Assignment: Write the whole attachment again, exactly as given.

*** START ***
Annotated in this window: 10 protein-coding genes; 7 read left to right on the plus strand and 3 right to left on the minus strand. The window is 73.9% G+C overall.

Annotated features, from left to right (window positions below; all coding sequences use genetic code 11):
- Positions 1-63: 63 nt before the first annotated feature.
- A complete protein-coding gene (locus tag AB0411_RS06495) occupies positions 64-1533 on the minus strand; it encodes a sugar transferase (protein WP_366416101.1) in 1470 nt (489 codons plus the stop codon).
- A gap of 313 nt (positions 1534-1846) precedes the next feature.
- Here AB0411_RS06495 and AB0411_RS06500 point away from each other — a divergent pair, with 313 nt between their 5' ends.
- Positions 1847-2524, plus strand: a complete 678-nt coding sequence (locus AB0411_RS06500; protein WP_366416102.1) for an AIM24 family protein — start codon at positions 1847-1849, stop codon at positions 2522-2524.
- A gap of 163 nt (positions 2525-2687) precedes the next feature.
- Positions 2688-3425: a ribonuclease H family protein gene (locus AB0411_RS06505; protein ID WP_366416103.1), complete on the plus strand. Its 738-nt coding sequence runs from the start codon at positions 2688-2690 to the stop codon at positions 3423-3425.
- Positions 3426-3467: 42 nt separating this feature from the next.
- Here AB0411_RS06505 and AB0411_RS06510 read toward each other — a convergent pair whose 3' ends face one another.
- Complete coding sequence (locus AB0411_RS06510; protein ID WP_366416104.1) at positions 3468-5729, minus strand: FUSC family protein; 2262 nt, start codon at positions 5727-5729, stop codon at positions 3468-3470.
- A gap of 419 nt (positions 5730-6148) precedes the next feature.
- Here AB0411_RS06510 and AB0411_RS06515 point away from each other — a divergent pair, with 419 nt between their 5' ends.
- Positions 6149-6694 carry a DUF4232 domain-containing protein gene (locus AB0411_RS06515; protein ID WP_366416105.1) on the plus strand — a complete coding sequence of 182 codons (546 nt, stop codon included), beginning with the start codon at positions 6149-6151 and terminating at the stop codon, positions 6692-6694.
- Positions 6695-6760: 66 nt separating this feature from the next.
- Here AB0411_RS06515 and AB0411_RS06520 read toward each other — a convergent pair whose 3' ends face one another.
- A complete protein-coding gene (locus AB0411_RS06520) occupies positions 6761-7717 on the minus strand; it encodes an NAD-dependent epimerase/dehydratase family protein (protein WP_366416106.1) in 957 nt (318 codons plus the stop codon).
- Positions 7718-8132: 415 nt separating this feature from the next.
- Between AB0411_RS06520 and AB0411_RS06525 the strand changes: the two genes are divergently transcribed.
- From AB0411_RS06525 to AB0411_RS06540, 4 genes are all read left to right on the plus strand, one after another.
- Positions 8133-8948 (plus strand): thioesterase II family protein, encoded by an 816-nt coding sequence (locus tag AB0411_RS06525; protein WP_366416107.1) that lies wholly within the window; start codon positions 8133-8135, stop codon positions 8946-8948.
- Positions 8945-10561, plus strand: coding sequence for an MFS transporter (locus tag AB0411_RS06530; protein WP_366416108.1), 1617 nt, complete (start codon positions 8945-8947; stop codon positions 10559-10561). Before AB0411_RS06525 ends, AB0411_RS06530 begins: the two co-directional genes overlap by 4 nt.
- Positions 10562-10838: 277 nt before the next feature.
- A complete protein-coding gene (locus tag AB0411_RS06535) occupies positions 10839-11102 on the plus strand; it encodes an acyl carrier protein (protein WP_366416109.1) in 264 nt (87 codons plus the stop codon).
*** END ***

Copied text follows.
Annotated in this window: 10 protein-coding genes; 7 read left to right on the plus strand and 3 right to left on the minus strand. The window is 73.9% G+C overall.

Annotated features, from left to right (window positions below; all coding sequences use genetic code 11):
- Positions 1-63: 63 nt before the first annotated feature.
- A complete protein-coding gene (locus tag AB0411_RS06495) occupies positions 64-1533 on the minus strand; it encodes a sugar transferase (protein WP_366416101.1) in 1470 nt (489 codons plus the stop codon).
- A gap of 313 nt (positions 1534-1846) precedes the next feature.
- Here AB0411_RS06495 and AB0411_RS06500 point away from each other — a divergent pair, with 313 nt between their 5' ends.
- Positions 1847-2524, plus strand: a complete 678-nt coding sequence (locus AB0411_RS06500; protein WP_366416102.1) for an AIM24 family protein — start codon at positions 1847-1849, stop codon at positions 2522-2524.
- A gap of 163 nt (positions 2525-2687) precedes the next feature.
- Positions 2688-3425: a ribonuclease H family protein gene (locus AB0411_RS06505; protein ID WP_366416103.1), complete on the plus strand. Its 738-nt coding sequence runs from the start codon at positions 2688-2690 to the stop codon at positions 3423-3425.
- Positions 3426-3467: 42 nt separating this feature from the next.
- Here AB0411_RS06505 and AB0411_RS06510 read toward each other — a convergent pair whose 3' ends face one another.
- Complete coding sequence (locus AB0411_RS06510; protein ID WP_366416104.1) at positions 3468-5729, minus strand: FUSC family protein; 2262 nt, start codon at positions 5727-5729, stop codon at positions 3468-3470.
- A gap of 419 nt (positions 5730-6148) precedes the next feature.
- Here AB0411_RS06510 and AB0411_RS06515 point away from each other — a divergent pair, with 419 nt between their 5' ends.
- Positions 6149-6694 carry a DUF4232 domain-containing protein gene (locus AB0411_RS06515; protein ID WP_366416105.1) on the plus strand — a complete coding sequence of 182 codons (546 nt, stop codon included), beginning with the start codon at positions 6149-6151 and terminating at the stop codon, positions 6692-6694.
- Positions 6695-6760: 66 nt separating this feature from the next.
- Here AB0411_RS06515 and AB0411_RS06520 read toward each other — a convergent pair whose 3' ends face one another.
- A complete protein-coding gene (locus AB0411_RS06520) occupies positions 6761-7717 on the minus strand; it encodes an NAD-dependent epimerase/dehydratase family protein (protein WP_366416106.1) in 957 nt (318 codons plus the stop codon).
- Positions 7718-8132: 415 nt separating this feature from the next.
- Between AB0411_RS06520 and AB0411_RS06525 the strand changes: the two genes are divergently transcribed.
- From AB0411_RS06525 to AB0411_RS06540, 4 genes are all read left to right on the plus strand, one after another.
- Positions 8133-8948 (plus strand): thioesterase II family protein, encoded by an 816-nt coding sequence (locus tag AB0411_RS06525; protein WP_366416107.1) that lies wholly within the window; start codon positions 8133-8135, stop codon positions 8946-8948.
- Positions 8945-10561, plus strand: coding sequence for an MFS transporter (locus tag AB0411_RS06530; protein WP_366416108.1), 1617 nt, complete (start codon positions 8945-8947; stop codon positions 10559-10561). Before AB0411_RS06525 ends, AB0411_RS06530 begins: the two co-directional genes overlap by 4 nt.
- Positions 10562-10838: 277 nt before the next feature.
- A complete protein-coding gene (locus tag AB0411_RS06535) occupies positions 10839-11102 on the plus strand; it encodes an acyl carrier protein (protein WP_366416109.1) in 264 nt (87 codons plus the stop codon).